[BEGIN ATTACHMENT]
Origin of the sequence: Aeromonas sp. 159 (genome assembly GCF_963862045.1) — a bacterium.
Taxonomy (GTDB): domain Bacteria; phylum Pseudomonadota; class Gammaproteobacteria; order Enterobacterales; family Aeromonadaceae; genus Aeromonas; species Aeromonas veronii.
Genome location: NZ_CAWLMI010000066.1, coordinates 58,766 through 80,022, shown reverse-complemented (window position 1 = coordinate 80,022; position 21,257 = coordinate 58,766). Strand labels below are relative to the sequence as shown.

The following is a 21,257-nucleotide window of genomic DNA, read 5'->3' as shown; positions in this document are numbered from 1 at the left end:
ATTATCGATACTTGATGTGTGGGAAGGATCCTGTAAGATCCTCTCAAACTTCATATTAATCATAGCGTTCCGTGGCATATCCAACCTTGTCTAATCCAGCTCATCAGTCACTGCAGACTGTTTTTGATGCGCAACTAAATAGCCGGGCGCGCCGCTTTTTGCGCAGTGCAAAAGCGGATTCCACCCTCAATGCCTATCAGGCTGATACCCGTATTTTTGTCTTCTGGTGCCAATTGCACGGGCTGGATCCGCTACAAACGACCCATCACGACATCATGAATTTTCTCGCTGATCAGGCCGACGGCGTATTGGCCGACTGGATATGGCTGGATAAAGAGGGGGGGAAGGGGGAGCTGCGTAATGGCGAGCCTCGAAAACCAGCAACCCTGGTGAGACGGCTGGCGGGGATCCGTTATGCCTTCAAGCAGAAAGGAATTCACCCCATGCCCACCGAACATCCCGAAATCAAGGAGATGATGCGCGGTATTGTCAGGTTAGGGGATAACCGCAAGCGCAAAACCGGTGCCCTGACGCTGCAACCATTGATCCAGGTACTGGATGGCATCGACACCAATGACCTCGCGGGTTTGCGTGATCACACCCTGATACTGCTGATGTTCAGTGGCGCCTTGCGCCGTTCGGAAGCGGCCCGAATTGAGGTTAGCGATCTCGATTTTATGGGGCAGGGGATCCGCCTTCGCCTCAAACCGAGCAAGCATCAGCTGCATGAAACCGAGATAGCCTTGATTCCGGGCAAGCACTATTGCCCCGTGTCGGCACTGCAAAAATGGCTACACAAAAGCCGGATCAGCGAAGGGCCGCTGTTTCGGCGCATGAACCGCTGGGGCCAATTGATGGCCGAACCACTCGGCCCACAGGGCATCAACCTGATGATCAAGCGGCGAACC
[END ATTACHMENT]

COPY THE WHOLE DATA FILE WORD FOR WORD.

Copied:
Origin of the sequence: Aeromonas sp. 159 (genome assembly GCF_963862045.1) — a bacterium.
Taxonomy (GTDB): domain Bacteria; phylum Pseudomonadota; class Gammaproteobacteria; order Enterobacterales; family Aeromonadaceae; genus Aeromonas; species Aeromonas veronii.
Genome location: NZ_CAWLMI010000066.1, coordinates 58,766 through 80,022, shown reverse-complemented (window position 1 = coordinate 80,022; position 21,257 = coordinate 58,766). Strand labels below are relative to the sequence as shown.

The following is a 21,257-nucleotide window of genomic DNA, read 5'->3' as shown; positions in this document are numbered from 1 at the left end:
ATTATCGATACTTGATGTGTGGGAAGGATCCTGTAAGATCCTCTCAAACTTCATATTAATCATAGCGTTCCGTGGCATATCCAACCTTGTCTAATCCAGCTCATCAGTCACTGCAGACTGTTTTTGATGCGCAACTAAATAGCCGGGCGCGCCGCTTTTTGCGCAGTGCAAAAGCGGATTCCACCCTCAATGCCTATCAGGCTGATACCCGTATTTTTGTCTTCTGGTGCCAATTGCACGGGCTGGATCCGCTACAAACGACCCATCACGACATCATGAATTTTCTCGCTGATCAGGCCGACGGCGTATTGGCCGACTGGATATGGCTGGATAAAGAGGGGGGGAAGGGGGAGCTGCGTAATGGCGAGCCTCGAAAACCAGCAACCCTGGTGAGACGGCTGGCGGGGATCCGTTATGCCTTCAAGCAGAAAGGAATTCACCCCATGCCCACCGAACATCCCGAAATCAAGGAGATGATGCGCGGTATTGTCAGGTTAGGGGATAACCGCAAGCGCAAAACCGGTGCCCTGACGCTGCAACCATTGATCCAGGTACTGGATGGCATCGACACCAATGACCTCGCGGGTTTGCGTGATCACACCCTGATACTGCTGATGTTCAGTGGCGCCTTGCGCCGTTCGGAAGCGGCCCGAATTGAGGTTAGCGATCTCGATTTTATGGGGCAGGGGATCCGCCTTCGCCTCAAACCGAGCAAGCATCAGCTGCATGAAACCGAGATAGCCTTGATTCCGGGCAAGCACTATTGCCCCGTGTCGGCACTGCAAAAATGGCTACACAAAAGCCGGATCAGCGAAGGGCCGCTGTTTCGGCGCATGAACCGCTGGGGCCAATTGATGGCCGAACCACTCGGCCCACAGGGCATCAACCTGATGATCAAGCGGCGAACC